John Holdsworth is one of South Africa’s top tech entrepreneurs. He started and built three successful tech businesses and is now looking to shake up the financial industry with his new AI startup.
Holdsworth started his career as a trainee computer programmer at Barclays National Industrial bank in Harrison Street, Johannesburg, where he earned R1,500 per month.
After gaining experience in the computing and financial fields, he decided to leave the safety of the corporate world and start his first business – Digital Signature Corporation (DSC).
DSC – which developed authentication technology for ecommerce transactions – attracted a lot of interest, and Holdsworth sold the startup to an American company called US Encode.
Soon afterwards, he started his second company – Paym8. The company facilitated mobile payments from cell phones using a debit card.
Holdsworth sold Paym8 to Radiospoor in 2004. Radiospoor later renamed itself Paym8 and the company is still operating today.
Starting and selling ECN
After the success of Paym8 and DSC, Holdsworth started ECN with the specific aim of exploiting the pending liberalisation of the SA telecommunications market.
ECN pioneered the use of VoIP in the corporate fixed-line market and the company showed rapid growth.
It signed up 25% of the JSE’s top 200 companies and grew its revenue from R0 to R500 million per annum in five years.
ECN was eventually sold to JSE-listed Reunert for R172 million in July 2011.
After the success of ECN, Holdsworth was ready to shake up the mobile telecoms industry and started AppChat.
AppChat was one of the first exclusively data-based MVNOs in the world, with its goal being to lower mobile tariffs by up to 80%.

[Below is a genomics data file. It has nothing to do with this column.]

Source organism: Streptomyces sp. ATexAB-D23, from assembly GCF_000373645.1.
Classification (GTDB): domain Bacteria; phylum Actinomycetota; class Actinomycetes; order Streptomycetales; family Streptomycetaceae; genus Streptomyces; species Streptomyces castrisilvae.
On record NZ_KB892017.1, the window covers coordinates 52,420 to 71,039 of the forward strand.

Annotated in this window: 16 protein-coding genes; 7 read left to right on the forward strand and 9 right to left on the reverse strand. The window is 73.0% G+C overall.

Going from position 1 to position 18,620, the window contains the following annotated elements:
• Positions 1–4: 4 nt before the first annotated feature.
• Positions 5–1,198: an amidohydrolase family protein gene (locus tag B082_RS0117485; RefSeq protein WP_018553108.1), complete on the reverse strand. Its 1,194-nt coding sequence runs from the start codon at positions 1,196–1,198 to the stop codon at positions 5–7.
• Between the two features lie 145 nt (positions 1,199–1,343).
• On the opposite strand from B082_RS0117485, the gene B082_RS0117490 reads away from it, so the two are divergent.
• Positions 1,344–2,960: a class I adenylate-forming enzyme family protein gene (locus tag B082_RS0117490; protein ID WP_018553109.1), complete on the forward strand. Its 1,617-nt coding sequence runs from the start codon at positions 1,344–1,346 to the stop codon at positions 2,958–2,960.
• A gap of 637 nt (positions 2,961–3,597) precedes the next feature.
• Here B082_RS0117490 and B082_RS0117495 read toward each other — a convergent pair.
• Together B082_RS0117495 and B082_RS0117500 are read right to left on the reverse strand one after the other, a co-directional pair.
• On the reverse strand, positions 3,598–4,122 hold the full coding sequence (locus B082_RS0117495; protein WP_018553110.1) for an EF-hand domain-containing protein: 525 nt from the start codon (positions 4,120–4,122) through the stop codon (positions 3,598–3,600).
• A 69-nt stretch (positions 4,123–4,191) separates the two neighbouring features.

Unfortunately, AppChat became embroiled in a protracted legal dispute which resulted in the death of the company.
After AppChat, Holdsworth moved to Cape Town and took an extended break. “I cycled up Chapman’s Peak every day, ran on the beach, stared at the ocean, waiting for the next opportunity,” Holdsworth said.
Tautona AI is launched
After his Cape Town break, Holdsworth started Tautona AI – a cognitive automation company which automates tasks once reserved for human judgement.
“Over the next five years, we are about to witness the world we live in totally transformed by robotics and artificial intelligence,” Holdsworth said.
“Our vision is to redesign the traditional workplace and empower people by using robotics and artificial intelligence.”
He said machine learning is fast and accurate, while software robots are reliable and consistent.
“We believe that automation is best achieved when powered by both. Tautona offers a software-as-a-service model, rather than the traditional software licensing model,” Holdsworth explained.
“We also provide our clients with a globally accessible cloud platform, rather than a locally installed on-premises solution.”
Tautona is off to a good start and also provides intelligent automation technology to large insurance companies including Telesure and Metropolitan.
Tautona is also expanding into the US and UK and is the first South African company to be selected for the prestigious Lloyds Lab program.
John Holdsworth’s tech and business choices
Which smartphone do you use?
Which laptop do you use?
What is the best gadget you have ever bought?
My first Blackberry smartphone, it changed everything; email was no longer something you did at a desk.
What is the worst gadget you have ever bought?
Amstrad CPC 464. It came with 64Kb of RAM, integrated greenscreen VDU, and typewriter style keyboard.
What Internet connection do you have at home?
What is the best investment you have ever made?
The R500,000 seed capital I invested in ECN. The return on investment was exponential.
What is the worst investment you have ever made?
The time, energy, and money I spent trying to save AppChat. The only winners in legal disputes are lawyers.
What is the best business book you have ever read?
The Art of War. In my view there was no greater leader and strategist than Chinese military general Sun Tzu.
My favourite quote from the book is: “If you know the enemy and know yourself, you need not fear the result of a hundred battles. If you know yourself but not the enemy, for every victory gained you will also suffer a defeat. If you know neither the enemy nor yourself, you will succumb in every battle.”